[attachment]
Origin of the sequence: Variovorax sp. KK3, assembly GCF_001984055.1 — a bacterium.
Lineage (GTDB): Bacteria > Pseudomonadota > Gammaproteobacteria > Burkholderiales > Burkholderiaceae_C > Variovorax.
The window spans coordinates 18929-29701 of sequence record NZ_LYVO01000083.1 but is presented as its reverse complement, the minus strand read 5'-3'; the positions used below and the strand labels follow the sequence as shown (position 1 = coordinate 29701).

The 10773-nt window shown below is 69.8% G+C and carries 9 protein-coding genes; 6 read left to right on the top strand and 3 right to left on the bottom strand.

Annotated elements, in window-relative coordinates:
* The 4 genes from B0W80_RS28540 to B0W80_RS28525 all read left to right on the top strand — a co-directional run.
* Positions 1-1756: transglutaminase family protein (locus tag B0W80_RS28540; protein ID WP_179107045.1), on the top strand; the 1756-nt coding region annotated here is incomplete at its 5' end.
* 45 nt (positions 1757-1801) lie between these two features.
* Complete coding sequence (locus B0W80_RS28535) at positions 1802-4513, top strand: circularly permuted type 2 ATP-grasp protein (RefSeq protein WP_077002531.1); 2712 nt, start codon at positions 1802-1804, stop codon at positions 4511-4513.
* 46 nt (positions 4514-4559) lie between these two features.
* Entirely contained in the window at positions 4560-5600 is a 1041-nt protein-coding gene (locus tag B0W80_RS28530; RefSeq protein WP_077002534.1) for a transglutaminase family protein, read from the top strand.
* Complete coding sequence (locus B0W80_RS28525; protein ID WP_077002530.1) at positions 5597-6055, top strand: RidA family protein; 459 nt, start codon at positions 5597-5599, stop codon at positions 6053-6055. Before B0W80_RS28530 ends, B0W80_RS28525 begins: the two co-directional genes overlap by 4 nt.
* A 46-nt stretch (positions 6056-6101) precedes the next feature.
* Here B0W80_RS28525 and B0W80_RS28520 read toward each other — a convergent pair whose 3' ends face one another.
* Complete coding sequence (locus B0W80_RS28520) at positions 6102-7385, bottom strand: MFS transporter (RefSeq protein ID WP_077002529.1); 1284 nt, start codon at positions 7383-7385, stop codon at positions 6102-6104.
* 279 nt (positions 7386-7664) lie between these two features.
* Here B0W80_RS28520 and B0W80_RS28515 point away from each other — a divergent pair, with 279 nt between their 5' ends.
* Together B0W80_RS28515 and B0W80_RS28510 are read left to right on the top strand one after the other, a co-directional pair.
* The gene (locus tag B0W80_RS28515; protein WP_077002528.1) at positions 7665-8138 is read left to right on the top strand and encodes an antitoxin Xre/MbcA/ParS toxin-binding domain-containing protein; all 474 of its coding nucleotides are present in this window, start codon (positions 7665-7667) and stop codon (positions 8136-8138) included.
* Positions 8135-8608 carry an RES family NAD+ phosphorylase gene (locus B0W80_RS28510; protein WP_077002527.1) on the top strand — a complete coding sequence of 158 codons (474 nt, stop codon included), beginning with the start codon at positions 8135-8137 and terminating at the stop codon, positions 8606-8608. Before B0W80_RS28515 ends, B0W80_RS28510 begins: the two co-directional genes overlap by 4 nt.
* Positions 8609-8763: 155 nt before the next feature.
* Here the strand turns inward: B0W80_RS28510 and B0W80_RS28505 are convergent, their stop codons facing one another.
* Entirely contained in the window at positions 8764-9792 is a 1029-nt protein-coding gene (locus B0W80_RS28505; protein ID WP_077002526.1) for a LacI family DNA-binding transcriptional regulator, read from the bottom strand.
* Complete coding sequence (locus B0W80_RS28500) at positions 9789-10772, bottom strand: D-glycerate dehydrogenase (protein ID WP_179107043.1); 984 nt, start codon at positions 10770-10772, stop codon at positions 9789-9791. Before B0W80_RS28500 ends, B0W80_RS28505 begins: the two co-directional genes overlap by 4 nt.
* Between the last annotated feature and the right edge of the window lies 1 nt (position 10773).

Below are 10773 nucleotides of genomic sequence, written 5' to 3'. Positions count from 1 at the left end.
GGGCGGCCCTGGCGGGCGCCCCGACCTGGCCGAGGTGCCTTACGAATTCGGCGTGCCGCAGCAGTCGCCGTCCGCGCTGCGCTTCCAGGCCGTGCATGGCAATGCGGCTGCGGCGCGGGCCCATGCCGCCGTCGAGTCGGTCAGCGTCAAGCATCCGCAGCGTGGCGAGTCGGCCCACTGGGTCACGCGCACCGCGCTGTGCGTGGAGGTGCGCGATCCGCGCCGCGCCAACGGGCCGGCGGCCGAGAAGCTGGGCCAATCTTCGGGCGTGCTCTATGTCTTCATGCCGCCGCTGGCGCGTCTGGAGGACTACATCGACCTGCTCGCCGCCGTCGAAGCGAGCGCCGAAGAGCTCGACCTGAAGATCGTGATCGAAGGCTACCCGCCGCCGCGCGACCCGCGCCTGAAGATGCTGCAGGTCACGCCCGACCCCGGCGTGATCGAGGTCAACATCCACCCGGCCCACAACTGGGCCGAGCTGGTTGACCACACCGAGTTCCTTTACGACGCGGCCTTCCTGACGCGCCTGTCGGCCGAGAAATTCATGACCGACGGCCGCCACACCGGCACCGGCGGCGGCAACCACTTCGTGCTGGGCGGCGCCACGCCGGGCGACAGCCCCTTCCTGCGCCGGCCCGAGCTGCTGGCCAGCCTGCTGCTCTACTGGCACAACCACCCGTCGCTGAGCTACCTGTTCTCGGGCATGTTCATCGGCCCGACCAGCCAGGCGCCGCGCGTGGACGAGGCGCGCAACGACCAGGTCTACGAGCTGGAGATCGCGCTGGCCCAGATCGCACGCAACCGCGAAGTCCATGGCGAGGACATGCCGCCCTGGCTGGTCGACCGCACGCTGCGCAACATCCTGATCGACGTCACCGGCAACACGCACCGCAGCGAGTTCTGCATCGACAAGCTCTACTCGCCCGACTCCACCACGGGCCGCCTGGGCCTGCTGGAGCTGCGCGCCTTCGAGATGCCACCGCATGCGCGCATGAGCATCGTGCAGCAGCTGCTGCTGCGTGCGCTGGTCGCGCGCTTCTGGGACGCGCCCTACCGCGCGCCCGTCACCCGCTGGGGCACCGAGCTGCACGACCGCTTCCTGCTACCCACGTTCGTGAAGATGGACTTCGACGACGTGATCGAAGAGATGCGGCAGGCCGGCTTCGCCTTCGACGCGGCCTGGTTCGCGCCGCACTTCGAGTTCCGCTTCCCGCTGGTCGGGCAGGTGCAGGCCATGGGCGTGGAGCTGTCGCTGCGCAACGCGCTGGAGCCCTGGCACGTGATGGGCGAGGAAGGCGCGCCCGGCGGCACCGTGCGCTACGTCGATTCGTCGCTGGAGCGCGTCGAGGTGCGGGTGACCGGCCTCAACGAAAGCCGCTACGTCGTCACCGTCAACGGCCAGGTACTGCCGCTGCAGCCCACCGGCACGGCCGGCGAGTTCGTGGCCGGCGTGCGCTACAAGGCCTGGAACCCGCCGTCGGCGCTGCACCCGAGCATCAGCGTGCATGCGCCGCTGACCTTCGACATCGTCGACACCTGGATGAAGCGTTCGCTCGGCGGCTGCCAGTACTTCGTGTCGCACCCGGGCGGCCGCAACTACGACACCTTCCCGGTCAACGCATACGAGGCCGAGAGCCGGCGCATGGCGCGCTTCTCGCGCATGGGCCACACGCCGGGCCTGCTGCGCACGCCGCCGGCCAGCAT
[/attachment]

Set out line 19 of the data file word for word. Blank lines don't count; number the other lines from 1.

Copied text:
* The gene (locus tag B0W80_RS28515; protein WP_077002528.1) at positions 7665-8138 is read left to right on the top strand and encodes an antitoxin Xre/MbcA/ParS toxin-binding domain-containing protein; all 474 of its coding nucleotides are present in this window, start codon (positions 7665-7667) and stop codon (positions 8136-8138) included.